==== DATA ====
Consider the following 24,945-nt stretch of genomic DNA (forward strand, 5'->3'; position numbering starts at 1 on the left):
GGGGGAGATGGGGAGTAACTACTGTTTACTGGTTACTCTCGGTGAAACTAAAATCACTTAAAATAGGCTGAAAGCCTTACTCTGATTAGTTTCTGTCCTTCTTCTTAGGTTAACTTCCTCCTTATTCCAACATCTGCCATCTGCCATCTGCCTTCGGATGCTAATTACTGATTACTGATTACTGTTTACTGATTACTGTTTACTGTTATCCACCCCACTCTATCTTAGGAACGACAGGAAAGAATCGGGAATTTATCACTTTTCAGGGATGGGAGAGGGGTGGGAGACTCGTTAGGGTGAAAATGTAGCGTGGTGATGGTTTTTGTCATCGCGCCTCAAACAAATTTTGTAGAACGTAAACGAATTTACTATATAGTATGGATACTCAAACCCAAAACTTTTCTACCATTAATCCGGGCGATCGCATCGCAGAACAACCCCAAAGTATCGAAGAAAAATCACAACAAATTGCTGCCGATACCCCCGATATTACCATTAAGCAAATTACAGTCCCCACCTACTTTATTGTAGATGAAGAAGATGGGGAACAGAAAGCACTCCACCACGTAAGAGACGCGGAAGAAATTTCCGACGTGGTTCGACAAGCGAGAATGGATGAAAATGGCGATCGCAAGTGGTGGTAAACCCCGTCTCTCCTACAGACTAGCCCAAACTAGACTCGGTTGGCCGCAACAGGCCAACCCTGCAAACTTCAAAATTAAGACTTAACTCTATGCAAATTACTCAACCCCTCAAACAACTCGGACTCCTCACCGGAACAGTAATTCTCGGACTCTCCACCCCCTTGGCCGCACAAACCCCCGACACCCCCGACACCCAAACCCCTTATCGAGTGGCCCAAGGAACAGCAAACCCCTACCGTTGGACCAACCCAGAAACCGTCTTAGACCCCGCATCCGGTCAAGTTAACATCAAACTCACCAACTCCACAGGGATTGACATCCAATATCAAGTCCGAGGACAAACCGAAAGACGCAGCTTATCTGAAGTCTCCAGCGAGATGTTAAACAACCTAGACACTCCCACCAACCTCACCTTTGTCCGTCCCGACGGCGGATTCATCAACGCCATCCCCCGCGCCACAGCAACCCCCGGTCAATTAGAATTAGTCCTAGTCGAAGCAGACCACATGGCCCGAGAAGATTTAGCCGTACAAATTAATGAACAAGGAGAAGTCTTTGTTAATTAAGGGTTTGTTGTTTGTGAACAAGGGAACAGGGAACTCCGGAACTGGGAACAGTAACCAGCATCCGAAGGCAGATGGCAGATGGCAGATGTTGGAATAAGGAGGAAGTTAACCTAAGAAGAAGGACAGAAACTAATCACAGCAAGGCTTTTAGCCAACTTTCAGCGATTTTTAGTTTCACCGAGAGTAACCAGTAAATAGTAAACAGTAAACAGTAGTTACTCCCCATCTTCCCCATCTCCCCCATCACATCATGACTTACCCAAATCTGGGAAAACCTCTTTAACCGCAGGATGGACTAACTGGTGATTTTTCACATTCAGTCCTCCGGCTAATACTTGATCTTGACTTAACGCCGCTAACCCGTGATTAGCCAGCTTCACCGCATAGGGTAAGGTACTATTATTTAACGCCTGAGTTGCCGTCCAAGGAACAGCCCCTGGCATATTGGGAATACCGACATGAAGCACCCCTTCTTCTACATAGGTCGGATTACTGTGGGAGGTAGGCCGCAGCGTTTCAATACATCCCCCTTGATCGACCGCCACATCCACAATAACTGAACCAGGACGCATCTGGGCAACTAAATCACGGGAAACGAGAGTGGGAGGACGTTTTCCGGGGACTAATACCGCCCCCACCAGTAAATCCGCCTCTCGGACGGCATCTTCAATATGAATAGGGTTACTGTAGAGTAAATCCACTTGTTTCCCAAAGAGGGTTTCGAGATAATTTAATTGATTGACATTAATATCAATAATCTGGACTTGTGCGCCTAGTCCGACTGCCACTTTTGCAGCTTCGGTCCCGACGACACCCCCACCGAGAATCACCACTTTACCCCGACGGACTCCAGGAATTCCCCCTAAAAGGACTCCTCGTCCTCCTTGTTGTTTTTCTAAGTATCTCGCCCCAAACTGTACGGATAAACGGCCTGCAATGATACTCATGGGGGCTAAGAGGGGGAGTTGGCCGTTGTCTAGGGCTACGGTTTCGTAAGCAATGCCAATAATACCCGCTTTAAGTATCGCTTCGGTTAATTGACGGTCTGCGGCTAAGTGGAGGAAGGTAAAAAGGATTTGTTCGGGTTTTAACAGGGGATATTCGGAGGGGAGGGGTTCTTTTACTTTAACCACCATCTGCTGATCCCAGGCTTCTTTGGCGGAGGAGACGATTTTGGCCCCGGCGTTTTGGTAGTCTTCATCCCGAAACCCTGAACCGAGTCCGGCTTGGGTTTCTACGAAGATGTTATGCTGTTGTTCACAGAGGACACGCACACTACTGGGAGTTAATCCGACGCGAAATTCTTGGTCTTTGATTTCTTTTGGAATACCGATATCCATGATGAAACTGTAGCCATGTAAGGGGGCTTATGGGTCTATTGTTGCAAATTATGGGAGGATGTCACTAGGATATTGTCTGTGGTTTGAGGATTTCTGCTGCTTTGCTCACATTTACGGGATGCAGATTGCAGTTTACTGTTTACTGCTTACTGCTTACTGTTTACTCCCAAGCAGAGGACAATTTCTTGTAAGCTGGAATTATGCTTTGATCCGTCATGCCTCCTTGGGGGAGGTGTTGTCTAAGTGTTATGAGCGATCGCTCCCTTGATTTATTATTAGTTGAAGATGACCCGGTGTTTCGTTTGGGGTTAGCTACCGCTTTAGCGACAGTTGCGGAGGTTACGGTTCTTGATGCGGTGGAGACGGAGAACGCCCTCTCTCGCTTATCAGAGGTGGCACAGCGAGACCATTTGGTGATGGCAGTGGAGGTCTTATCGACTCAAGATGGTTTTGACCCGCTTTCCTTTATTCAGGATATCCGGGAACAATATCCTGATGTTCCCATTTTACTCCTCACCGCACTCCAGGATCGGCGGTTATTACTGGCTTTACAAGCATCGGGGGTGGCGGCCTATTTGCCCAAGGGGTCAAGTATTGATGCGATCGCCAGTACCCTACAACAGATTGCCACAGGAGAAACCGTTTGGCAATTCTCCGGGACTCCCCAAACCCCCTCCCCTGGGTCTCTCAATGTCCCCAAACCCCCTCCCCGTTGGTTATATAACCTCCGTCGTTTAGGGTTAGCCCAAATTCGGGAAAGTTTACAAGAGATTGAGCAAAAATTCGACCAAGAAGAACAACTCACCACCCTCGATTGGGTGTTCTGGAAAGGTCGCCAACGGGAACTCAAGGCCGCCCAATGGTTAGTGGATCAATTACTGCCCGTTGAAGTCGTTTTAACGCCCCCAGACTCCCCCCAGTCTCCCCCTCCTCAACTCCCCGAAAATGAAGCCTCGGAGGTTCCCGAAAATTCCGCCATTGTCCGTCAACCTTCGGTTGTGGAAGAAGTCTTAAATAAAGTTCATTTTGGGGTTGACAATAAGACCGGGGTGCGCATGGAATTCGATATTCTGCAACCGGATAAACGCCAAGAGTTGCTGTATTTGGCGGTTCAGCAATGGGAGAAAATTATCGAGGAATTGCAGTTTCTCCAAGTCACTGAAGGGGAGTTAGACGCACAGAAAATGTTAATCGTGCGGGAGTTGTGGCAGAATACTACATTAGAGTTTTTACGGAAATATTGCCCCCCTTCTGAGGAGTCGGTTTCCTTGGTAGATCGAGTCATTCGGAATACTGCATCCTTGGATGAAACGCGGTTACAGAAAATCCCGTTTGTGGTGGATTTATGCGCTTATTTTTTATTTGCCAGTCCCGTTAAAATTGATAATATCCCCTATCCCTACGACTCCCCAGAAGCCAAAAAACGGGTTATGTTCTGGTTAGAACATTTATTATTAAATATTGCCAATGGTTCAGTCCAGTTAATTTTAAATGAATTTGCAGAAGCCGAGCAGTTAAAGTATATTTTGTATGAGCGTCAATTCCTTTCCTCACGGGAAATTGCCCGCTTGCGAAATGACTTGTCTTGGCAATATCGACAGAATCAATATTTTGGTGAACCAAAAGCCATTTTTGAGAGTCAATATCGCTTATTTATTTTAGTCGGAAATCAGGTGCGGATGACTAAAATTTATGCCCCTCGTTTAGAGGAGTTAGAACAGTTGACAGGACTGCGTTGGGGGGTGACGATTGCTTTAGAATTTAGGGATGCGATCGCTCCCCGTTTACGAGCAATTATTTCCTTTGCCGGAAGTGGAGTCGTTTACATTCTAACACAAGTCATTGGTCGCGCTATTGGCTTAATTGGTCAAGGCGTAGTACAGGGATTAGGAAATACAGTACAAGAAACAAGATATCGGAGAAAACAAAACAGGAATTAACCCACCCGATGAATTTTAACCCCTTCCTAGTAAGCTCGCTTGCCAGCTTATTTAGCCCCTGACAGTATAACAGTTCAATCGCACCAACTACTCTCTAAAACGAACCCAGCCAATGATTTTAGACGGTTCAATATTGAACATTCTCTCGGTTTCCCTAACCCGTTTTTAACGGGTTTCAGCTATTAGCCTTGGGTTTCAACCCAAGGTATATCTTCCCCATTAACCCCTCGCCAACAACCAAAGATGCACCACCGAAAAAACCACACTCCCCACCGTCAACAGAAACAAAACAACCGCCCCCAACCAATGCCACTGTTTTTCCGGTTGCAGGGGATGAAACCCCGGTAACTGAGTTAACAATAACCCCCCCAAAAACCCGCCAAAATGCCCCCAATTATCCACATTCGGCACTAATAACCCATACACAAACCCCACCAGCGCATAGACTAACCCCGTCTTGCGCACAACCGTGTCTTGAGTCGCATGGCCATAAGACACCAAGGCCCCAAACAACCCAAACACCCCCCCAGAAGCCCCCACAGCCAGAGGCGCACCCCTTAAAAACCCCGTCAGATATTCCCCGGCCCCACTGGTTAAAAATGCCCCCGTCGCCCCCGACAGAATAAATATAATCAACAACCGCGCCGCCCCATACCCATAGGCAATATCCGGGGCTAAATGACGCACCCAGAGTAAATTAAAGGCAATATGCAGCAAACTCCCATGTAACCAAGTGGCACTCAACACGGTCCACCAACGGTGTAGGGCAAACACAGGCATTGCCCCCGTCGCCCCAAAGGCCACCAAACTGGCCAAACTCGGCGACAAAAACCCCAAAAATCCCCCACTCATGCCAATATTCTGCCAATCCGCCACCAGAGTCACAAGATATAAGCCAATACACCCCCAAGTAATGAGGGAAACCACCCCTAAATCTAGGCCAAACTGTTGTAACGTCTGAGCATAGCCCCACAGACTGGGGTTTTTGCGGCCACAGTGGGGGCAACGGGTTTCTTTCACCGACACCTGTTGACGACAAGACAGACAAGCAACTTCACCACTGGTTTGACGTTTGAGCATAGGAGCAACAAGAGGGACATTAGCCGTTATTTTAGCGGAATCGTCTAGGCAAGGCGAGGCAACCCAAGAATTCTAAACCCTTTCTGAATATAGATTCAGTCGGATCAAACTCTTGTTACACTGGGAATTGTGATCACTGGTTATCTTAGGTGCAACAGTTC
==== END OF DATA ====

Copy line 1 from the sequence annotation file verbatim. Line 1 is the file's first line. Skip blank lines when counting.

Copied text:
Consider the following 24,945-nt stretch of genomic DNA (forward strand, 5'->3'; position numbering starts at 1 on the left):